CORNY DOGS!

14 million have been consumed

AT AGE 5, Neil Odrey Fletcher was supporting his family by playing the ukulele and singing ballads in bars, saloons and whorehouses in Kansas City and St. Joseph, Missouri. At age 79, “Fletch” has found fame as the inventor of “Fletcher’s Original State Fair Corny Dogs,” currently celebrating their 40th birthday. And, like Neil Fletcher himself, these corny dogs have seen a lot of life, and are still just as good -if not better -as they were four decades ago.

The Fletcher’s Corny Dog is a Texas State Fair tradition on a stick. The all-meat frank has been specially developed by City Packing Company with a touch of spice to give it some bite. It’s then dipped in a special batter (which took nine years to perfect) and deep fried in vegetable shortening to a golden brown. Morrison Milling of Denton puts the dry ingredients together for the special batter, and Diamond Match Company supplies the sticks.

Fletcher estimates that they have sold around 14 million corny dogs during their 40 years on the midway, which is their sole outlet. “If you lined them up on end they would go to Waco and back,” he calculates.

Neil and his brother Carl, now 88, created the recipe and the technique in 1942 after many hours in Neil’s wife’s kitchen. Texas State Fair officials had offered them the opportunity to rent a booth on the midway. As they tried to decide what their product would be, they remembered a man on Oak Lawn who baked hot dogs in a cornmeal batter in the shape of an ear of corn. They were tasty, but the baking took 25 minutes. Fletcher credits Carl with the idea of putting the whole thing on a stick and deep-frying it.

“It was no bed of roses getting started,” Fletcher says. “People were a little skeptical, so we cut up the sausages, dipped the pieces in batter and made tidbits using toothpicks. We got out early and cooked up a punch bowl full of these. After trying a sample, most people bought,” he says.

Today, the customer can get a Fletcher’s Corny Dog within three minutes of turning in his order. Of course, he has to get to the head of the usually long line before he can order.

The dogs-never called wieners-were selling for 15¢ each in 1942 at the one stand on the midway. That year the Fletcher brothers grossed $8,000 for the 17 days of the nation’s biggest state fair. This year corny dogs are $1 each at five stands; the Fletcher family hopes to gross a half million dollars in the same time span. The corny dogs are a family affair these days. The three sons-Neil Jr. (Skip), William Carl and Henry John – practically grew up on the midway and all are now involved in the dog-eat-dog business.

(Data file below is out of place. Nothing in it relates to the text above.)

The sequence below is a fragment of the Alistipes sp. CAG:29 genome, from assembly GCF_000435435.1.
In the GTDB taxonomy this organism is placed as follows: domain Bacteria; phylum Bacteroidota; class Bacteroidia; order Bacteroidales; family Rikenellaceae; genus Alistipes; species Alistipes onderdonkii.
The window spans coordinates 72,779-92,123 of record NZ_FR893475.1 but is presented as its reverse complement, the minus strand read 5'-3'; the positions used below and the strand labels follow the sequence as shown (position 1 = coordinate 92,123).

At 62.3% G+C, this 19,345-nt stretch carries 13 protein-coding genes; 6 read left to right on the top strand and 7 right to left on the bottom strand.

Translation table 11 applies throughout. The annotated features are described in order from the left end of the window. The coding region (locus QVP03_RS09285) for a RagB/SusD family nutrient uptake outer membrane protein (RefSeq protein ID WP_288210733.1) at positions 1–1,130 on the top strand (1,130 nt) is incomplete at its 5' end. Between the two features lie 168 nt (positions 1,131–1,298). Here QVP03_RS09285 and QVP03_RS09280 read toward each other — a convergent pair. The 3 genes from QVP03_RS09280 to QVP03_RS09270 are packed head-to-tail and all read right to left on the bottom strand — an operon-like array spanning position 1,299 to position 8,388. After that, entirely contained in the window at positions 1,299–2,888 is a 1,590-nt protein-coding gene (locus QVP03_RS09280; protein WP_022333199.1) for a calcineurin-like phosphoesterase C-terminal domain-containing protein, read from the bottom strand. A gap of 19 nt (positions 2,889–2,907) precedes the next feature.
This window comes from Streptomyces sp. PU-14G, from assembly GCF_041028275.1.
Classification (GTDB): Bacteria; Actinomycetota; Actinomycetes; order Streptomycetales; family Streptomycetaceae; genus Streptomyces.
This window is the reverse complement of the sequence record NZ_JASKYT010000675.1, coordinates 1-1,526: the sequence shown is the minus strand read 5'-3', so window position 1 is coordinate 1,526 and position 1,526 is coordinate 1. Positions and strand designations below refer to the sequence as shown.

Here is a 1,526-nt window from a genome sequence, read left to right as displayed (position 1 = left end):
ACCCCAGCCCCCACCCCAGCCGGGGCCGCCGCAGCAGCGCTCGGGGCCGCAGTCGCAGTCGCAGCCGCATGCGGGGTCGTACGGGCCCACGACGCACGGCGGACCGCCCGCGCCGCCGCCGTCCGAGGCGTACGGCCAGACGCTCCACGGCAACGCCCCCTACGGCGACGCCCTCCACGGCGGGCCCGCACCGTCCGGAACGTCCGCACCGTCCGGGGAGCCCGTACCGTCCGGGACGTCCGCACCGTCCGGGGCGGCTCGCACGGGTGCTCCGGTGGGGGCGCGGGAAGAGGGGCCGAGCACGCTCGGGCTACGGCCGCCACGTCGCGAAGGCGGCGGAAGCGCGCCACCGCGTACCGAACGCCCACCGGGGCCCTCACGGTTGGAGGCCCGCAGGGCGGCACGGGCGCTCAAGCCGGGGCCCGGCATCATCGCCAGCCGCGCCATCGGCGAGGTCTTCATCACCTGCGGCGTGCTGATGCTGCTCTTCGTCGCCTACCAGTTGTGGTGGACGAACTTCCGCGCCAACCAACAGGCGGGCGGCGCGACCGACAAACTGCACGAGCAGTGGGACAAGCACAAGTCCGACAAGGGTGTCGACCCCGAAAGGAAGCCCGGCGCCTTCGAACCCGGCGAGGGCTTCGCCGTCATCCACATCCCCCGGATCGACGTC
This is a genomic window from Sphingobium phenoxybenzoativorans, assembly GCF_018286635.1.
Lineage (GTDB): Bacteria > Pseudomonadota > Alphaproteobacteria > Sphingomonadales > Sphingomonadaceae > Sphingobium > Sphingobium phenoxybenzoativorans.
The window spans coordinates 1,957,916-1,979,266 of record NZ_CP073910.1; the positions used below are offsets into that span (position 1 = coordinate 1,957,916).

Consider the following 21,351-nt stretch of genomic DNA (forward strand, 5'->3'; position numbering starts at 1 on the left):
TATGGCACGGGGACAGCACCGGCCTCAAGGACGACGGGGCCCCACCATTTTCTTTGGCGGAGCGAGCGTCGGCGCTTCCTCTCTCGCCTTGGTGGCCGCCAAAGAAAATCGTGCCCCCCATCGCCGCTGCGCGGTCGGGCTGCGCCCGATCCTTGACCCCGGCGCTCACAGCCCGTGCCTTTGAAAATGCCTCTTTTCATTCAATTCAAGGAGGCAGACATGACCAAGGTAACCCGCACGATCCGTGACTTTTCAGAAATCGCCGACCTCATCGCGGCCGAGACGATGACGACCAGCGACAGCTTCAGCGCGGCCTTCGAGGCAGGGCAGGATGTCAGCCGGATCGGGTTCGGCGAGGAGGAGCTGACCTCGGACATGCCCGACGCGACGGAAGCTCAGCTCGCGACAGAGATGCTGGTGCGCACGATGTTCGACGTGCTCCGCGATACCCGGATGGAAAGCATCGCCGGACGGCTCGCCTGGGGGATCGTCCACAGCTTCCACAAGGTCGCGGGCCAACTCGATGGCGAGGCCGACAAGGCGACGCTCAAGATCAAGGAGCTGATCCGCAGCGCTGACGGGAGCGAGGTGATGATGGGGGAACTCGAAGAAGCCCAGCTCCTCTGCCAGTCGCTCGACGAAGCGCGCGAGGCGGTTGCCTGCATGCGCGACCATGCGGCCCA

The son of a half-breed Cherokee and a Methodist circuit rider, Fletcher has made the world and mankind his university. The youngest of eight children, he lost both of his parents early in life. He left school after the fourth grade, but he acquired a lot of self schooling in the 12 years he and Carl played vaudeville throughout the Eastern United States. He met his wife Minerva, who died in 1980, when they were both members of the Mad Cap Players.

Next was the establishment of radio station KOCA in Kilgore in the mid-Thirties. After a year in Kilgore, Fletcher moved to Dallas to work as a manager for the Interstate Movie Theatre chain. He kept his foot in the stage door, though. During the 1936 Texas Centennial, Neil and Carl played the State Fair in The Drunkard. He professes that it was type-casting.

Fletcher has never been far from the warm glow of a footlight. He is represented by the Peggy Taylor Talent Agency and has done numerous radio and television commercials in recent years. He’s made several movies, but readily admits that they weren’t box-office blockbusters. He played a bank teller in Bonnie and Clyde-thai was the really big one. The others? Well, he says, sometimes they turn up on the late, late show.

Concerning his business ability, Fletcher admits, “I’ve been a hustler all my life. I’ve always done well.”

At fair time the entire family – children, grandchildren and great-grandchildren – led by patriarch Neil, assembles at Fair Park to push their product, not because they have to, but because they believe they have the best corny dog in the world. And it appears that a lot of people agree. So many people have said that they wish they didn’t have to wait from one state fair to the next for a Fletcher’s Corny Dog that the family is currently investigating a large-scale expansion. This year has given the Fletchers a chance to test the market. One of the first ventures outside of Fair Park was the 1982 Byron Nelson Golf Classic. Fletcher says it went well. (Lee Trevino had a corny dog.) He also says they expect to expand into two or three area shopping malls.

Yes, he believes he is a success “in an off-handed way. Happiness and health are success,” he says. “I had a good marriage – nearly 40 years -and three good boys who never got into any serious trouble. I’ve made a bunch and I’ve spent a bunch.”

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